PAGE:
1. The freshman 15 is just a myth, nationwide study reveals
2. First-of-its-kind study creates new tool for targeted cancer drug development
3. Study finds community counseling reduced the prevalence of TB on a budget
4. Practice Doesnt Always Make Perfect, Study Suggests
5. NYUCN receives $4.2 million NIH/NIDA grant to study injecting drug users in Kenya
6. NYUCN receives $2.8 million NIH/NIAID grant to study combination HIV prevention for Kenyan youth
7. Study finds no link between elderly patient activity and hospital falls
8. UT study looks at manual wheelchair use, exercise and calorie burning
9. Study finds specific gene linked to cold sore susceptibility
10. Poorer Countries Have Higher Rates of Stroke, Study Finds
11. NYUCN receives $299 thousand from NCSBN to study patient safety in nursing homes
Post Your Comments:
(Date:6/27/2016)... ... June 27, 2016 , ... A revolution ... the emergency ambulance transport experience for the millions of people who require these ... disrupted the taxi industry through the use of technology. Now, SmartEMS has put ...
(Date:6/26/2016)... ... ... Quality metrics are proliferating in cancer care, and are derived from many of ... beholder, according to experts who offered insights and commentary in the current issue of ... full issue, click here . , For the American Society of Clinical Oncology ...
(Date:6/26/2016)... Viejo, California (PRWEB) , ... June 26, 2016 , ... ... Final Cut Pro X. , "Film editors can give their videos a whole new ... said Christina Austin - CEO of Pixel Film Studios. , ProSlice Levels contains ...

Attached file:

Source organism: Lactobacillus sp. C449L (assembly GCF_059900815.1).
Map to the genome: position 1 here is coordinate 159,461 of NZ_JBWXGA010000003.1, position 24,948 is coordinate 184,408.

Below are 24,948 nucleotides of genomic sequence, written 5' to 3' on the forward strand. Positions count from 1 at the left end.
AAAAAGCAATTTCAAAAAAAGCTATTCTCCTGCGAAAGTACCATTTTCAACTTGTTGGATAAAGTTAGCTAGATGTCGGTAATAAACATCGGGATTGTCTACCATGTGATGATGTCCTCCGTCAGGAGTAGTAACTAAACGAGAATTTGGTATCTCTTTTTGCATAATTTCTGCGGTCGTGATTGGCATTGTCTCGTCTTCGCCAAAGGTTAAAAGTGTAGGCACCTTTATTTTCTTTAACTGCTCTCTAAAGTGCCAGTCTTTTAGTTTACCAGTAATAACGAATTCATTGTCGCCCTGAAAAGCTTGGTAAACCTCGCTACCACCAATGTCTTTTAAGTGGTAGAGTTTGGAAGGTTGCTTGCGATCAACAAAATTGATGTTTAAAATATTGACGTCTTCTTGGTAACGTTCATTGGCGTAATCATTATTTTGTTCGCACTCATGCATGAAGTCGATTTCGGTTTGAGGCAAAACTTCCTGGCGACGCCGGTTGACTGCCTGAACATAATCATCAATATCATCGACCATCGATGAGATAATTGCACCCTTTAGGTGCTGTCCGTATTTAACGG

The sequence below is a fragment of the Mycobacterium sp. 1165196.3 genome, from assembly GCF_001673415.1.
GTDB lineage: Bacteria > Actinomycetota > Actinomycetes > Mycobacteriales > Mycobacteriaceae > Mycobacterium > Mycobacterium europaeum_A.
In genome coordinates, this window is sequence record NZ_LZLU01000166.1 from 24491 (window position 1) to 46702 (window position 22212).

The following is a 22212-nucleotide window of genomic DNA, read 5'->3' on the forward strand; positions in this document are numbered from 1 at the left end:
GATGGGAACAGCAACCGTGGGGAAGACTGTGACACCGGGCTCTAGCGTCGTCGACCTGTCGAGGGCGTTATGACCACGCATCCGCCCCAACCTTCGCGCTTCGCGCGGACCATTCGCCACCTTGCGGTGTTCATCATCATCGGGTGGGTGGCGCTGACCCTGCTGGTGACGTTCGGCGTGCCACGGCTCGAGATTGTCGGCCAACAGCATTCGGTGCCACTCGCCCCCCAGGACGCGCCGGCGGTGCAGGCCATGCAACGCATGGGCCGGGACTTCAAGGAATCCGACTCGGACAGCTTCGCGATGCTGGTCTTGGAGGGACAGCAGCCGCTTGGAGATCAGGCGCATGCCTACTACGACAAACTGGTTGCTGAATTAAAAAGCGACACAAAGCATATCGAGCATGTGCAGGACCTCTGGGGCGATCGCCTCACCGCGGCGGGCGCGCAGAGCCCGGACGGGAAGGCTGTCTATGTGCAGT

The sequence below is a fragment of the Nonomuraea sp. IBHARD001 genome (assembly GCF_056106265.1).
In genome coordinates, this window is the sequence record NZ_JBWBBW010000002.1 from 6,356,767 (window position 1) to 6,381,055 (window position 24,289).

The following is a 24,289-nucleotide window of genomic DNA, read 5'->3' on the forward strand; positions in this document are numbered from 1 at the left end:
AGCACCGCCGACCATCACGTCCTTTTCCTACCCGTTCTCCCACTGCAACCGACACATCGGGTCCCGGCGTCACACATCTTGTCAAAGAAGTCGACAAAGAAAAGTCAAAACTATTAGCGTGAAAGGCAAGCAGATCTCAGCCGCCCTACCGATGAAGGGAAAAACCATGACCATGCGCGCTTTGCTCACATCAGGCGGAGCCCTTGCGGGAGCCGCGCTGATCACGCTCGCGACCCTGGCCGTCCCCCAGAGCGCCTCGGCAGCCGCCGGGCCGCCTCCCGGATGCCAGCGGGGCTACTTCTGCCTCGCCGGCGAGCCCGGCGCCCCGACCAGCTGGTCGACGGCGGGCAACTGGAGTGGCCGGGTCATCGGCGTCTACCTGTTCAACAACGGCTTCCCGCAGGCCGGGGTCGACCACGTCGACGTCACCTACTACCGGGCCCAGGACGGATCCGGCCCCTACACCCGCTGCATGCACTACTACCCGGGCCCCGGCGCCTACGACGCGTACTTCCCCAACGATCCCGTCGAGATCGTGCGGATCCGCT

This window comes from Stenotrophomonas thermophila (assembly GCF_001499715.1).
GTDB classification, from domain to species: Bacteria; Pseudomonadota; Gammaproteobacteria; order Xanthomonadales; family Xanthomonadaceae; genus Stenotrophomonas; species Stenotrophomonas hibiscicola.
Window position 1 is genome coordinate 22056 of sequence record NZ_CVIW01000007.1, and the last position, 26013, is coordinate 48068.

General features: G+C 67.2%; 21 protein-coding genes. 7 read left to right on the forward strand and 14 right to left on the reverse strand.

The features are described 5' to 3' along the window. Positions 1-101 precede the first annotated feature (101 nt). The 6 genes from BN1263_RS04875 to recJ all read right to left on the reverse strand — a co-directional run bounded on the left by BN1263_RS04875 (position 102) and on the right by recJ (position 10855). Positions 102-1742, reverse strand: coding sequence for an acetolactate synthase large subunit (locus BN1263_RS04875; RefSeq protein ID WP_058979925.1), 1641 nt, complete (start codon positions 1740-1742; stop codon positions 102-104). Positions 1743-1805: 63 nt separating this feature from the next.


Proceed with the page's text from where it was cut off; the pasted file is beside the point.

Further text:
(Date:6/26/2016)... ... , ... Brent Kasmer, a legally blind and certified personal trainer is helping to develop a ... fitness app plans to fix the two major problems leading the fitness industry today:, ... type program , They don’t eliminate all the reasons people quit their exercise ...
(Date:6/25/2016)... ... June 25, 2016 , ... Experts from the American ... Annual Research Meeting June 26-28, 2016, at the Hynes Convention Center in Boston. ... including advance care planning, healthcare costs and patient and family engagement. , AIR ...
Breaking Medicine News(10 mins):
(Date:6/26/2016)... June 26, 2016 Story ... operating models within the health care industry is causing ... efficiency , Deloitte offers a suite of solutions ... issues impacting efficient cost optimization: labor resource analysis, revenue ... services facilitate better outcomes and better economics ...
(Date:6/24/2016)... June 24, 2016  Collagen Matrix, Inc., ("Collagen ... and manufacturing of collagen and mineral based medical ... that Bill Messer has joined the ... further leverage the growing portfolio of oral surgery, ... Bill joins the Collagen Matrix executive team ...
(Date:6/24/2016)... 24, 2016   Bay Area Lyme Foundation ... Dean Center for Tick Borne Illness , Harvard ... MIT Hacking Medicine, University of California, Berkeley, and ... the five finalists of Lyme Innovation , ... than 100 scientists, clinicians, researchers, entrepreneurs, and investors ...
Breaking Medicine Technology: